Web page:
Things are getting really ugly in Cali.
Today we spoke with blogger Jasmyne Cannick, who is black and lesbian, about the passage of Proposition 8, banning gay marriage. Unlike other states that had anti-gay marriage ballot initiatives, California actually allowed (after many legal battles) gays and lesbians to marry. And many of them did, up until the day of the election.
The ballot initiative has passed, halting new marriages and raising the question of how the gay couples who got married will be treated.
Here's the thing: Seventy percent of black Californians voted for the ban ... compared to 49 percent of white voters and 53 percent of Latino voters? Experts say black and Latino voters also overwhelmingly voted to pass similar measures in Florida and Arizona.
Now there seems to be a "blame the blacks" backlash by gay and lesbian protesters.
This article says that a black gay male couple carrying "no on 8" were harassed by white gays and lesbians during a protest against the newly-passed gay marriage ban. Another person who also supported gay rights was called the N word.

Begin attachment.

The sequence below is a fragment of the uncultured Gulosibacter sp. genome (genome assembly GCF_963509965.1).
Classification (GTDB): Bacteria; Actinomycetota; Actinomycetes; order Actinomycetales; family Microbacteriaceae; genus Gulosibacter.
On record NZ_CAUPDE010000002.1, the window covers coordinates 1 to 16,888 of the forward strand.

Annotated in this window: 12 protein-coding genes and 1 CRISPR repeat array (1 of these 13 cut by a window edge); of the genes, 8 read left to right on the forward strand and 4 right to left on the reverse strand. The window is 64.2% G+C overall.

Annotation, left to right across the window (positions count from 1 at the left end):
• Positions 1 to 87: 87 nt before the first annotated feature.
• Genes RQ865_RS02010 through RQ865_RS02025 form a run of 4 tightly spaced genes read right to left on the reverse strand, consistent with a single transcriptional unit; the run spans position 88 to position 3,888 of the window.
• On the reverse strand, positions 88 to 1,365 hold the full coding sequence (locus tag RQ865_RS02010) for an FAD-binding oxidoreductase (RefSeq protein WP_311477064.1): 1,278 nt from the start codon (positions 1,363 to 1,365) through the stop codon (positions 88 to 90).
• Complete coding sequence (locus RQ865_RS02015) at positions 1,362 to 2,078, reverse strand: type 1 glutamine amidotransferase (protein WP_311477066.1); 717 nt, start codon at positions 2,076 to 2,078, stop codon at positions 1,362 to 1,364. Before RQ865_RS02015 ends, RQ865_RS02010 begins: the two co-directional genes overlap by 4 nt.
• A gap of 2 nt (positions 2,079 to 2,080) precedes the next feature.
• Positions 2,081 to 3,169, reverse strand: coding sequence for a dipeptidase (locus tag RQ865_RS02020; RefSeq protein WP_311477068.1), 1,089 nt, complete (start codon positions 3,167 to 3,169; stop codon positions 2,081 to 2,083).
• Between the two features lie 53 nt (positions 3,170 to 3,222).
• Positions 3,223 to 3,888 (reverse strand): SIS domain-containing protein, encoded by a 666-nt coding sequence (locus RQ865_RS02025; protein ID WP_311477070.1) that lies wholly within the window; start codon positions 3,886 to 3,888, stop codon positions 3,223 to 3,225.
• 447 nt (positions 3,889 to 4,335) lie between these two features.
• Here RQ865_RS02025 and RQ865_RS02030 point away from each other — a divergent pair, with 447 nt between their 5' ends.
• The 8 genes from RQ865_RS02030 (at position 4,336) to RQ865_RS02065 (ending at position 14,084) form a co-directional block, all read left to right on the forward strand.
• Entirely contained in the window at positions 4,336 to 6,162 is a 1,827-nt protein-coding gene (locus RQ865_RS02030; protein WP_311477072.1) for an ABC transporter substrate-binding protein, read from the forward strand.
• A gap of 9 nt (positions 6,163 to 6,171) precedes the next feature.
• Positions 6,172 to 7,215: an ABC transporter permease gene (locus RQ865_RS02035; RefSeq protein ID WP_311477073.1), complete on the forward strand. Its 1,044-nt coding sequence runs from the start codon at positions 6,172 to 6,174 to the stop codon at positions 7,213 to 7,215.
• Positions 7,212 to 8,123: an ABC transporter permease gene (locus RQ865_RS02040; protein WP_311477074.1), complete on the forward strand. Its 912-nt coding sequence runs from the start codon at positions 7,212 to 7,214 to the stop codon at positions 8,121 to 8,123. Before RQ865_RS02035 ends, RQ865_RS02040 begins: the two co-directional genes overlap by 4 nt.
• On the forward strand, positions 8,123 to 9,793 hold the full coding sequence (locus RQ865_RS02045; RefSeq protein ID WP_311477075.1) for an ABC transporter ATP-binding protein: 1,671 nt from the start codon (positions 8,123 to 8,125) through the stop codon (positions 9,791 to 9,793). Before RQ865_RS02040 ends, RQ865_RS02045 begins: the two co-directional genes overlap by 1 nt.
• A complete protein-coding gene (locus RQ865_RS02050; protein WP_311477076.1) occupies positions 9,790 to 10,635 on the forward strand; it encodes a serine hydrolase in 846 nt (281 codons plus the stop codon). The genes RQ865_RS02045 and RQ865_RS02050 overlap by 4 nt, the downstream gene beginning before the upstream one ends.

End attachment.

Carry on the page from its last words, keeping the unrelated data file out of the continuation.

On our show, Cannick pointed out that for all the money poured into "No On 8" initiatives, people organizing around gay rights did not go in and make their case on a grassroots level in black communities. Another factor is that one person I spoke to — a gay white man — said, "We worked hard for Obama. We couldn't do everything"... i.e., that many politically active members of the California gay community felt that Prop 8 was a second priority.
So the blame game goes on ... keep an eye on this one. It could rip the Democratic big tent big time.
(For the record, we also spoke with Lou Engle, founder of "The Call," a Christian Ministry focused on young people. "The Call" held several rallies in support of Prop 8 leading up to election day.)